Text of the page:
Addressing a Communication Gap Case Study
You are a new graduate nurse just finishing your 3-month probation period at your first job in acute care nursing. Your usual assignment is to be a team leader for eight patients, with one licensed practical nurse/licensed vocational nurse and one nursing assistant on your team. Today, your assignment included an elderly confused patient. You requested, during work assignments with your team, that the nursing assistant pay attention to this patient’s intake and output (I & O) as you feel he may need some intravenous fluids if his I & O remain poor. You asked the nursing assistant to notify you if there was significant change, so you could notify the physician. It was a very busy day, and you have barely had a moment to reorganize and collect your thoughts.
It is now 2:30 PM, and you are preparing your end-of-shift report. When you review the patient’s 2:00 PM I & O sheet, you note a significant drop in intake and the total output for the shift is only 90 mL. You meant to check the I & O sheet during the day but kept getting sidetracked by problems with other patients. However, you are also upset that the nursing assistant did not keep you informed of this condition.
You now go to the patient’s room and assess the patient and find his vital signs and other findings similar to this morning’s assessment. You check with the nursing assistant to make sure the I & O recorded for the day is accurate, and you call the physician to obtain an order to begin intravenous fluids. When you ask the nursing assistant why she did not report the significant drop in output to you, she said, “I forgot.”
At this point, you are not sure what you should do next. You feel you should handle this yourself and not go to the charge nurse. You are a new nurse and do want to get started on the wrong foot by speaking too harshly to the nursing assistant, yet you feel this lack of following instructions cannot go unanswered. The reality is that if you do nothing, it is likely that no one else will ever know about the problem.
The doctor did not seem upset when you called him about the drop in output, he just ordered the fluids, but the need to start the intravenous line and give report caused you to work overtime. By the time you finished your shift, the nursing assistant had gone home and you are left to spend your evening at home pondering what, if anything, you should do to follow up on this tomorrow.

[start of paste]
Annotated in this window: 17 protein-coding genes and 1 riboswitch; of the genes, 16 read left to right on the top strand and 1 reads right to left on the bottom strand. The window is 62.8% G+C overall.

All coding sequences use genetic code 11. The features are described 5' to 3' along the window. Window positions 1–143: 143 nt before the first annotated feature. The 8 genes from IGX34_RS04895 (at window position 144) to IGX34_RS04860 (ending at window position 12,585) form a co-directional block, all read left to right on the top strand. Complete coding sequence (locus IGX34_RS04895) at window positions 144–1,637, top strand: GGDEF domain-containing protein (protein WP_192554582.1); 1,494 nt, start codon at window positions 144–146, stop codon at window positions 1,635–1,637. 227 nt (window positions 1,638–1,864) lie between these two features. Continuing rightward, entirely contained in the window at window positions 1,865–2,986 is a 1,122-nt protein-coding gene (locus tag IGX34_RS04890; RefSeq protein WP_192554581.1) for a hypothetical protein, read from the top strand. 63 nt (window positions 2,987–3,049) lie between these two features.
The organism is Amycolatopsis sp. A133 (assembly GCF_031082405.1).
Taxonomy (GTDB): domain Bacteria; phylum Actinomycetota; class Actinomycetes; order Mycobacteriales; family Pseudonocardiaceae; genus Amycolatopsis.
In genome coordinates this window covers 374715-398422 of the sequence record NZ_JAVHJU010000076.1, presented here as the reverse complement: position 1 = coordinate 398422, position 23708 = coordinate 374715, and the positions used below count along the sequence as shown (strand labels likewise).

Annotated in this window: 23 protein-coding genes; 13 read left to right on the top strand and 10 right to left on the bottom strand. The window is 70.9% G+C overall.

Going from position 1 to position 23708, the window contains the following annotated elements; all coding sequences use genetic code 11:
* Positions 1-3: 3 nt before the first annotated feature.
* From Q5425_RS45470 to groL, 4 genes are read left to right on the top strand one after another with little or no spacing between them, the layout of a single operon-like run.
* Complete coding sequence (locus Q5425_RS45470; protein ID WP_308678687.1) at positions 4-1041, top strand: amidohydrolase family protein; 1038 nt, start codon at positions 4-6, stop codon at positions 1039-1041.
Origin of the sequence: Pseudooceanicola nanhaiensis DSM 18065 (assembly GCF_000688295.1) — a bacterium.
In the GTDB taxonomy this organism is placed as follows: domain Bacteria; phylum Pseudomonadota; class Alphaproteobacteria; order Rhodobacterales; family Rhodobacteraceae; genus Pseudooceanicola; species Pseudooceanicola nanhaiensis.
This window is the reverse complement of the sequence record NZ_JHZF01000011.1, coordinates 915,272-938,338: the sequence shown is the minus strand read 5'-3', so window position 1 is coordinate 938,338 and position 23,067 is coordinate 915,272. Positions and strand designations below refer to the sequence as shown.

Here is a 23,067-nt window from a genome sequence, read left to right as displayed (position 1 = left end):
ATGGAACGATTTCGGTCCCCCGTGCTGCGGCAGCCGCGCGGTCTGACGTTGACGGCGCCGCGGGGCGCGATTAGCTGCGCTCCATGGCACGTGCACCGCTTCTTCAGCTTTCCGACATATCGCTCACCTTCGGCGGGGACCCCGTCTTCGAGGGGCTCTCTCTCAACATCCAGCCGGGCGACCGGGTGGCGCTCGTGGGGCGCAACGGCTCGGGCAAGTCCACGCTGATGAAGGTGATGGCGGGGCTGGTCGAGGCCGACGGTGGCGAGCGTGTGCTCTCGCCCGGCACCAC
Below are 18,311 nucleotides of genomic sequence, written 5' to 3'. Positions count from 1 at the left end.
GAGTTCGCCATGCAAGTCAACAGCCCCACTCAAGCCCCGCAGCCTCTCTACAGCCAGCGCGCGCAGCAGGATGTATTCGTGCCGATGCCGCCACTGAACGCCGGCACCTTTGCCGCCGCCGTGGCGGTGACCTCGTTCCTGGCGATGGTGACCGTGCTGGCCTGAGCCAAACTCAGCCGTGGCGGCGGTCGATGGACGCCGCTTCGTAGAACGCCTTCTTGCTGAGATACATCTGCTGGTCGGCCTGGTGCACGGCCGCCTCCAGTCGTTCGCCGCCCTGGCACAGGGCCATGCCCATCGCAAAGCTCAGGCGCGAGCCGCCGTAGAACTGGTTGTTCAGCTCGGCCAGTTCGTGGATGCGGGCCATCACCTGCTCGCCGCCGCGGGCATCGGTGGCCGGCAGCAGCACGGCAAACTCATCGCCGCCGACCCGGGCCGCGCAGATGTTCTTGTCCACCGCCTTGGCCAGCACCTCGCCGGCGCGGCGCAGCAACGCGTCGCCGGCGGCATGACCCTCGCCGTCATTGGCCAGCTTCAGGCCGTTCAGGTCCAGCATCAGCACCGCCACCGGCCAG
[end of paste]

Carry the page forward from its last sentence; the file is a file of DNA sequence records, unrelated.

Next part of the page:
Decide how you will proceed. Determine whether you will use a systematic problem-solving model, intuition, or both in making your choices. How did your values, preferences, life experiences, willingness to take risks, and individual ways of thinking influence your decision?
Returning to School for a Bachelor of Science in Nursing Degree
You have been a registered nurse (RN) for 5 years. Right after high school, you became a licensed vocational nurse (LVN) and after 6 years decided to attend a local LVN to associate degree in nursing program at a local community college. You have become increasingly interested in attending a baccalaureate university to complete requirements for your Bachelor of Science in Nursing (BSN) degree. You are still undecided; some of your friends are urging you to do this, and others ask why you need the degree.
Not only must you make up your mind about pursuing this option but you also have two different local opportunities. The regional university is 60 miles away and would require significant amounts of driving if you did the on-campus program; however, the university’s school of nursing also offers an online course that would require only four full Saturdays of attendance each semester. Both options have pros and cons.
After making a payoff table, calculating chances for advancement and salary increase weighed against cost of your new degree, you decided that it made economic sense to get a BSN degree.
Now that you have decided to get your baccalaureate degree, you must decide between three alternatives: (a) attending a distant university 60 miles away, (b) attending your local university and enrolling in their on-campus program, or (c) enrolling as an online student.
Create a decision grid for the three alternatives, weighting the same criteria for each, using such things as cost, travel, quality of campus life, reputation and quality of the university, and so on. Assign each of your criteria a weighted score for the value that you personally view it. What did your final grid look like and what was your final decision?